Seven years ago, in her small Myanmar hometown, Tha Zin, 30, a garment factory worker, watched as one of her closest friends - a girl just a few years younger - sickened and finally died of an AIDS-related illness.
As her condition worsened, most people in the community stayed away but Tha Zin, much to the chagrin of her parents, continued to visit her dying friend, comforting her as best she could, despite her own uncertainty over whether she could be at risk.
Tha Zin, then 22, didn't really know what caused the condition, though the rumours in the neighbourhood were that it had to do with her friend's relationship with a certain 'sugar daddy'. "At that time, I didn't know much about this disease and how it could be transmitted, but I thought that I had a pure heart so I should be okay."
Today, she has a far better grasp of HIV transmission. In the Thai border town of Mae Sot, where she arrived 3 years ago in search of work, she has attended several AIDS awareness sessions organised by the charity, World Vision, as part of a US$12 million, 5-year project to help foreign migrant workers in Thailand reduce their risk of contracting the virus.
Tha Zin is now an informal peer educator in the factory where she works, sharing her newly acquired knowledge with other workers, mainly younger Burmese women who have come to Thailand alone.
Talking about HIV to these young women is a tough task. "It's very difficult to share awareness and knowledge," she told IRIN/PlusNews. "When I explain, some people look down on me. They think, 'she knows everything about this disease, so she must have been a prostitute'. In their experience, they think the disease is only from sex workers and drugs. They don't know you can get it from needles and bleeding."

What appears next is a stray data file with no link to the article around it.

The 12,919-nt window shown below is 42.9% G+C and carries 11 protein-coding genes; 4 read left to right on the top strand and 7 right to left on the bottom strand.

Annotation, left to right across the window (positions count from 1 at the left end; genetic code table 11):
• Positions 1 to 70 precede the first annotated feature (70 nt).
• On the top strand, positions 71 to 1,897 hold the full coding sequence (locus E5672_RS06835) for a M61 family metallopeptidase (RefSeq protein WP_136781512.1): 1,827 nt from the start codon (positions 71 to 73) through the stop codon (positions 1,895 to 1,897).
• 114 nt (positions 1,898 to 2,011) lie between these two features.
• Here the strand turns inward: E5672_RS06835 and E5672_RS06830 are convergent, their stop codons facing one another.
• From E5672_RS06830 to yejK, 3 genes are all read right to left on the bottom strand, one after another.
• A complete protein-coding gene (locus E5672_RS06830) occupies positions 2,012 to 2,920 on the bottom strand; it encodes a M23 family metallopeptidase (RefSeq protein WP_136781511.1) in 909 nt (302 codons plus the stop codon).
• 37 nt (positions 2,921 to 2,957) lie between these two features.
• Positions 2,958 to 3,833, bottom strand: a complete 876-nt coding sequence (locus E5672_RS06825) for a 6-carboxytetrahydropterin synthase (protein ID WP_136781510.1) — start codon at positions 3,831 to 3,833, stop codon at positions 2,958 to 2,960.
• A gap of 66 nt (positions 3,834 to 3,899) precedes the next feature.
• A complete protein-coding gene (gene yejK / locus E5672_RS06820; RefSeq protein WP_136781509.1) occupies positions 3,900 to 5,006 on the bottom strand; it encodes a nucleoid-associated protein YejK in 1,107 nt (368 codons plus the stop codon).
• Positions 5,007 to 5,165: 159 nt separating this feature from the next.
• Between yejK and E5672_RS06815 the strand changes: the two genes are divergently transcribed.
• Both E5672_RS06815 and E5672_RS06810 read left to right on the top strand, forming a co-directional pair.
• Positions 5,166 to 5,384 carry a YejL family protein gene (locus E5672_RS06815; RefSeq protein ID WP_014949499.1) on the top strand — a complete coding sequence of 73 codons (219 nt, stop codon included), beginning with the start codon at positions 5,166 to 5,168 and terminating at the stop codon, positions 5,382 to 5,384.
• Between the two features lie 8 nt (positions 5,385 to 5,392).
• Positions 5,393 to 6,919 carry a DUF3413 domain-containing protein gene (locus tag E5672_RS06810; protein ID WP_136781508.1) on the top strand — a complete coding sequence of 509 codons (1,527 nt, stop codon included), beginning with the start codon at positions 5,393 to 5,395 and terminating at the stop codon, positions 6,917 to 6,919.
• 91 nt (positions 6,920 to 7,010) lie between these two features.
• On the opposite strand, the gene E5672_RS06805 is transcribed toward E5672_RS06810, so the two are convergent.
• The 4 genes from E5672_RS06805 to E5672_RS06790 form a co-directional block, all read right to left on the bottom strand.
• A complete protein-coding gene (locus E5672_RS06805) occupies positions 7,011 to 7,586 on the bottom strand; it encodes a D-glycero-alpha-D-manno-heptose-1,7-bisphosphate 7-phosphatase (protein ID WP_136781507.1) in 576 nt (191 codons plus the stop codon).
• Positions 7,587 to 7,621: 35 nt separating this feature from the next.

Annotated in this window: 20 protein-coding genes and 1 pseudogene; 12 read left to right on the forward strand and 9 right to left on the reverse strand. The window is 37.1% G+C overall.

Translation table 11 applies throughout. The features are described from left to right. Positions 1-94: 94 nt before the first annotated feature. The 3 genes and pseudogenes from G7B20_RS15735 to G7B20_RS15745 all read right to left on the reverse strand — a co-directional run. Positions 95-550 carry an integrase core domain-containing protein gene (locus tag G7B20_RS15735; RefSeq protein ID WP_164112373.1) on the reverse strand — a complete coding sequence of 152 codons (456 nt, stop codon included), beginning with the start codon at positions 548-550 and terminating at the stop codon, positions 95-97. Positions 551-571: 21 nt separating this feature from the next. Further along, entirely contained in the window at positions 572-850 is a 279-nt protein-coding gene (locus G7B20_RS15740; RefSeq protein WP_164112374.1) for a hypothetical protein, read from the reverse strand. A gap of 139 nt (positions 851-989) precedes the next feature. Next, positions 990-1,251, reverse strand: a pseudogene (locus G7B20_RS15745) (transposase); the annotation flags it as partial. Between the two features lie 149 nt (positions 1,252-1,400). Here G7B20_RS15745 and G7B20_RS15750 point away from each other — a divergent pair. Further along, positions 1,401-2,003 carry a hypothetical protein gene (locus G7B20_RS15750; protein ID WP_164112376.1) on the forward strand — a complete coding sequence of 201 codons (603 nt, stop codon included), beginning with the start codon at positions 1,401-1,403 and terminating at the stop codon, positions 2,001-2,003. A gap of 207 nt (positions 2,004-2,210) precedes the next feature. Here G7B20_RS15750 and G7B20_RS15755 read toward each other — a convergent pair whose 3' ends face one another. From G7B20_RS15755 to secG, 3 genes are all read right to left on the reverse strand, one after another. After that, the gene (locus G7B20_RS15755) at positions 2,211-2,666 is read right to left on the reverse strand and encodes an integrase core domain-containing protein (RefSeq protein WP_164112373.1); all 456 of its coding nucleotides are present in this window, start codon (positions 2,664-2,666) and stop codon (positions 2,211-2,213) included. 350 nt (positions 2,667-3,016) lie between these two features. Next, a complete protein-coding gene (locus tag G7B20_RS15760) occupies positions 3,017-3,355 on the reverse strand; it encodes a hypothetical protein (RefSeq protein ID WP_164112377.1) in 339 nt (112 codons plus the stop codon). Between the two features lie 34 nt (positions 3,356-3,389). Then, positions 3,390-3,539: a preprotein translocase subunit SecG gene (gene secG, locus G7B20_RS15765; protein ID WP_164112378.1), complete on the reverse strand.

Low levels of knowledge and awareness
Thailand is thought to have nearly 2 million foreign migrant workers, mainly toiling in low-paying jobs in factories, on farms, construction sites, and fishing boats - the so-called "three Ds", for "dirty, dangerous or degrading" - jobs many Thai's are unwilling to do.
Most foreign workers live in highly concentrated areas like Mae Sot, a town on the Burmese border that has become a centre of the Thai garment industry, and Samut Sakhon, 28km southwest of Bangkok and a hub of the labour-intensive seafood processing industry.
While precise figures on the number of migrant workers in Thailand are not available, the overwhelming majority - an estimated 90 percent - are from neighbouring Myanmar. In Myanmar, the highly conservative military junta publicly recognised HIV/AIDS as a threat to its population only about six years ago, after years of insisting that the country had no such problem.
|Behaviour is changing. It's not enough, but its changing.|
The regime still tightly controls efforts to raise awareness about the disease: non-governmental organisations (NGOs) have complained of limits on the number of people who can attend HIV workshops, and prohibitions on their operating in many parts of the country, particularly sensitive ethnic minority areas.
This means most Burmese workers arrive in Thailand with little understanding of HIV/AIDS or how to protect themselves when they move away from their families and find themselves at greater risk of HIV. Similarly, migrants from Cambodia and Laos, coming from the poorest regions of their countries, often also have a poor understanding of the virus.
HIV prevalence statistics for migrant workers are not available, as the Thai government does not survey migrants separately, but sample reports, primarily among foreign fishermen and sex workers in border towns, showed high but fluctuating prevalence rates between 2002 and 2004, according to the Prevention of HIV/AIDS Among Migrant Workers Project (PHAMIT) in 20 of Thailand's provinces.